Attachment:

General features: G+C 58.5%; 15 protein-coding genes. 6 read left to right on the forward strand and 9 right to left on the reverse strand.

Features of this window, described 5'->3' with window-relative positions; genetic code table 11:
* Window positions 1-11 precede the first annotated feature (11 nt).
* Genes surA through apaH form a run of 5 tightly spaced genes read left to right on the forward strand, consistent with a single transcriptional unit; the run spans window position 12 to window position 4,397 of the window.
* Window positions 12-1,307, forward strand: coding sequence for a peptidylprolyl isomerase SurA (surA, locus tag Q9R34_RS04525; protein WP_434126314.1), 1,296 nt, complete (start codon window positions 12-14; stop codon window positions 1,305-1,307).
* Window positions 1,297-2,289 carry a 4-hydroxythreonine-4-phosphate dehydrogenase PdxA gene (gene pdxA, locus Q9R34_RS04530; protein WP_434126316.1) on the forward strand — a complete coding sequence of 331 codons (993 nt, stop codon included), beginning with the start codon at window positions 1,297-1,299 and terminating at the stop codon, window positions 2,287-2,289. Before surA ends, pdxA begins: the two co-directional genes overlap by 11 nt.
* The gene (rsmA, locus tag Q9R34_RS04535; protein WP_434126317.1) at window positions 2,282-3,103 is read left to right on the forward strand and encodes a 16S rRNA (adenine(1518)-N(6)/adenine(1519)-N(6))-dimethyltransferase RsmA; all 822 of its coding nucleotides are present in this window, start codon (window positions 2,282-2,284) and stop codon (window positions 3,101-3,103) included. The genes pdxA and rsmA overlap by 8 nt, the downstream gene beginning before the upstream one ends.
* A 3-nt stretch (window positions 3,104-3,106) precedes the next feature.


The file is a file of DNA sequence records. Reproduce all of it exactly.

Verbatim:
General features: G+C 58.5%; 15 protein-coding genes. 6 read left to right on the forward strand and 9 right to left on the reverse strand.

Features of this window, described 5'->3' with window-relative positions; genetic code table 11:
* Window positions 1-11 precede the first annotated feature (11 nt).
* Genes surA through apaH form a run of 5 tightly spaced genes read left to right on the forward strand, consistent with a single transcriptional unit; the run spans window position 12 to window position 4,397 of the window.
* Window positions 12-1,307, forward strand: coding sequence for a peptidylprolyl isomerase SurA (surA, locus tag Q9R34_RS04525; protein WP_434126314.1), 1,296 nt, complete (start codon window positions 12-14; stop codon window positions 1,305-1,307).
* Window positions 1,297-2,289 carry a 4-hydroxythreonine-4-phosphate dehydrogenase PdxA gene (gene pdxA, locus Q9R34_RS04530; protein WP_434126316.1) on the forward strand — a complete coding sequence of 331 codons (993 nt, stop codon included), beginning with the start codon at window positions 1,297-1,299 and terminating at the stop codon, window positions 2,287-2,289. Before surA ends, pdxA begins: the two co-directional genes overlap by 11 nt.
* The gene (rsmA, locus tag Q9R34_RS04535; protein WP_434126317.1) at window positions 2,282-3,103 is read left to right on the forward strand and encodes a 16S rRNA (adenine(1518)-N(6)/adenine(1519)-N(6))-dimethyltransferase RsmA; all 822 of its coding nucleotides are present in this window, start codon (window positions 2,282-2,284) and stop codon (window positions 3,101-3,103) included. The genes pdxA and rsmA overlap by 8 nt, the downstream gene beginning before the upstream one ends.
* A 3-nt stretch (window positions 3,104-3,106) precedes the next feature.